Upload & Sell: Off
| p.2 #3 · p.2 #3 · Anyone going to shoot weddings with the Nikon DF? |
Churches have relaxed more over here and it's rare to be forced to the back now.
Fack. That must be nice. I've been posted up half back or all the way back in churches a few times, and even with the 70-200 on a crop sensor, there's still negative space around the couple when I try to fill the frame with them.
Also, I read this from Radiohead (Guy) on NikonCafe. Not my words.
As some might know, I'm a full-time wedding photographer here in England and have been watched the rise of mirrorless (and Fuji in particular) with interest. I've spent the last 2 years shooting with a pair of D3s's, having used D3/D700 before that, and the original 5D for a few months before that.
As the seasons have passed I've moved from a mainly zoom set-up (14-24, 24-70 and 70-200) to a pure prime set-up, specifically Nikkor 24/35/50/85 f1/4's, along with a 28/1.8 recently. This lightening and downsizing has led me to look at my ageing D3s's with view to seeing where I go next. Having run an X-Pro1 as a personal camera for a few months but finding the AF and battery life clear barriers to using that (and the XE's) for pro work. The X-T1 then piques my interest, but having trialled a friend's I found a number of issues with that as well - namely the AF in low-light is still not at D600 level, let alone better, the battery life still an issue with pros I know using them needing a min of 3 batteries a day for each body, the way the (admittedly excellent) EVF blocks up in very bright sunlight (aka, summer receptions at weddings) and the noise levels within the EVF leading to some lag in low light (aka, evenings at UK weddings). Of the 10 or so UK pros who are using Fuji I only know one who has moved entirely to Fuji, with the rest keeping at least one good DSLR because of AF and some performance issues with the Fuji as the light falls.
That leads me to the Df then. I always found it odd that the camera was so heavily panned on release. Whilst the looks are probably love/hate (and I love), it seemed a great option for me and the way I shoot (documentary, available light and discreet), and offered an alternative to the large file sizes of the D800. I'd ruled out the D4 or D4s because of my wish to move to smaller, lighter and quieter bodies. I bought a Df late December last year, a little too late for my last wedding of 2013, and slowly, but surely, fell in love with the camera.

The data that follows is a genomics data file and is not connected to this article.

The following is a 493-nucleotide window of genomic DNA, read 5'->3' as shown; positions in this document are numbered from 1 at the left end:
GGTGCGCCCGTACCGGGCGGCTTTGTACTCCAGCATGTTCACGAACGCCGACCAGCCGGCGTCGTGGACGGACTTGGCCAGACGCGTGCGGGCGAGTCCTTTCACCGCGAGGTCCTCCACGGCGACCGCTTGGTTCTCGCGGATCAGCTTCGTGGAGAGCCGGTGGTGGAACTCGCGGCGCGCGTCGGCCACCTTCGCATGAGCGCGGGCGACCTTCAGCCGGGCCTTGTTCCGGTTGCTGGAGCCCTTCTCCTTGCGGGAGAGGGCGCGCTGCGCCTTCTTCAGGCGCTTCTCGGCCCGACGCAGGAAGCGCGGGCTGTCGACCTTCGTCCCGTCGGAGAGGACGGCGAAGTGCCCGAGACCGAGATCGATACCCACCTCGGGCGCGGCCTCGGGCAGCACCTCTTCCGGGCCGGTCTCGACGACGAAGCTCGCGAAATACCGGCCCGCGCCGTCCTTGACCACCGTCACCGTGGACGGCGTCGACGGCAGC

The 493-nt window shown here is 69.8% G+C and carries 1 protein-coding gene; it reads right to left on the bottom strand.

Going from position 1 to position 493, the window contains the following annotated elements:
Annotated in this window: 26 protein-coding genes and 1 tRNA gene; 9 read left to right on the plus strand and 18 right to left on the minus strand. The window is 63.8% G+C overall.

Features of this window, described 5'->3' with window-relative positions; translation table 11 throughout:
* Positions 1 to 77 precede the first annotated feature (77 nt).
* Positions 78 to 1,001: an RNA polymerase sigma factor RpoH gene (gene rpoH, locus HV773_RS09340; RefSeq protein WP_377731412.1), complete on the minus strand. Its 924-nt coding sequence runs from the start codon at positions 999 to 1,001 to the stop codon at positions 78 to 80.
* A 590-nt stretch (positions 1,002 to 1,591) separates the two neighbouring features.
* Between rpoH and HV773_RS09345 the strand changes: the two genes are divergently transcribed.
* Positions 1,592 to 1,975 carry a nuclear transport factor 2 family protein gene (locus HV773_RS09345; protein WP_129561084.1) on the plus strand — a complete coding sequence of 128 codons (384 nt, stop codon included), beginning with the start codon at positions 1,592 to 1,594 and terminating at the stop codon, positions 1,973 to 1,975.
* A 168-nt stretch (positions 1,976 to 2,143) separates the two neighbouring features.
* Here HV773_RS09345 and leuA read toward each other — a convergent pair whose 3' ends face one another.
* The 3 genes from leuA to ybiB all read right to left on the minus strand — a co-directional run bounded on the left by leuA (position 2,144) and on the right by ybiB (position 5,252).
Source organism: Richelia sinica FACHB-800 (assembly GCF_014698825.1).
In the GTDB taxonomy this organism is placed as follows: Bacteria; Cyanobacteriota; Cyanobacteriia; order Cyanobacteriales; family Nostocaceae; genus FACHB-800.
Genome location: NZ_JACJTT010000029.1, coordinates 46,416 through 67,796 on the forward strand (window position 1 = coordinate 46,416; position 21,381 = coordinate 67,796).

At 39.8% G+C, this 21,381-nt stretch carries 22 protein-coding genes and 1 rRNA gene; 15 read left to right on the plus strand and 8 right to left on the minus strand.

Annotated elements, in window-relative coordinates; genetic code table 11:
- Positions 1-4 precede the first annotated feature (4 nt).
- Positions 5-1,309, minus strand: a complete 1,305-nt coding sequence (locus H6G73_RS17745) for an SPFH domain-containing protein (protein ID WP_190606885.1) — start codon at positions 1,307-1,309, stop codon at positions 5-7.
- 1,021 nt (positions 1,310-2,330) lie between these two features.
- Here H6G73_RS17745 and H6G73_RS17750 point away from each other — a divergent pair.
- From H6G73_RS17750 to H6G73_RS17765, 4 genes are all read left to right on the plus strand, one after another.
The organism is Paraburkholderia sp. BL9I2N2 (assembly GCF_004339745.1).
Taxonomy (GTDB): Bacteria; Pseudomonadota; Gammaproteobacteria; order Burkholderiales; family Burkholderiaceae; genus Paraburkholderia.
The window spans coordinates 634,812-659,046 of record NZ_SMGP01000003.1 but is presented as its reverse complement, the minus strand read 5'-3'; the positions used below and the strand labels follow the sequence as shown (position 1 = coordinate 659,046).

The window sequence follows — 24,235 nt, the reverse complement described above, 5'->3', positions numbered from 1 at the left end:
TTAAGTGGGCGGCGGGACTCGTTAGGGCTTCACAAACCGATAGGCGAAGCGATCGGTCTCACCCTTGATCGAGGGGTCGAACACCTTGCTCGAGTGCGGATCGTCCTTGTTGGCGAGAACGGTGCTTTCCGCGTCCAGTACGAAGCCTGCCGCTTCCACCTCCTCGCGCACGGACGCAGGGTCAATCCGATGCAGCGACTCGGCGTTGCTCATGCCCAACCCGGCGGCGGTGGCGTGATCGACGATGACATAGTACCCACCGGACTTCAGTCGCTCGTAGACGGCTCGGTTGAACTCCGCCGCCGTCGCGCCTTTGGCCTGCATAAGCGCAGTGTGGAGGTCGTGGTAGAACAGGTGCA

My 2014 wedding season started last Friday, and that was the point where I used the Df as my main camera for the day, with a D3s on the other shoulder. Friday just confirmed what I thought. The Df is absolutely what I have been after. Having established over the grim UK winter that the oft-panned AF wasn't an issue in reality I found the reaction to the Df a real winner. It's much quieter, and far less obvious. Not once during the ceremony was I aware of a guest looking at me as they often do when the D3s fires. Battery life is great, handling doesn't slow me at all and I love using the dials for ISO and EV. Once the camera is set-up I'm really only changing those, aperture and metering mode which I have set to the Fn button.
And the files. They are gorgeous. I expected great high ISO performance, but not the way that the colours hold together at 3200 and above compared to the D3s. They are richer tonally and have terrific DR. AF didn't let me down once.
I cane home, reviewed some of the files and ordered a second the next day. It has arrived and my D3s's are being sold (one has already gone). By moving to a pair of Df's and just using my primes I've dropped my kit bag from 14lbs to just over 7bs. With 43 weddings this year that's not to be sniffed out, especially with London weddings that mean trains and lots of walking.
Much of the criticism aimed at the Df seems, to me, equally valid for the Fujis, but the online evangelism that the Fuji community is generating would lead you to think otherwise, whilst also overlooking, IMO, what are genuine concerns with moving to that system as a sole system (namely AF, battery life and only using an EVF). I do suspect that in 2 years that might not be the case and it will be a genuine option for people like me with these concerns.
The way I see it every camera is a compromise somewhere.
I give up the D3s's and I lose the very best AF, amazing battery life and the handling only the big pro bodies give. But I also lose the weight, size, and noise. By choosing the Df I gain less weight, smaller, less intimidating cameras but drop some AF and battery life but I also gain the D4s sensor. I did try the XT-1 and for me the AF isn't quite there, nor is the battery life and the EVF in very bright and very low light isn't for me, but those things might be very different for other people. Df over XT-1 means more expensive, heavier and louder, but it also means I keep an excellent OVF, lenses I've already invested in and a workflow that stays the same.
There's never been more choice for us as photographers. Choose wisely, and for you, and it's happy days.
For anyone interested in what a Nikon Df wedding can do, I've just blogged it. There are just 9 D3s photos in this post.
Edited on Apr 04, 2014 at 09:05 PM · View previous versions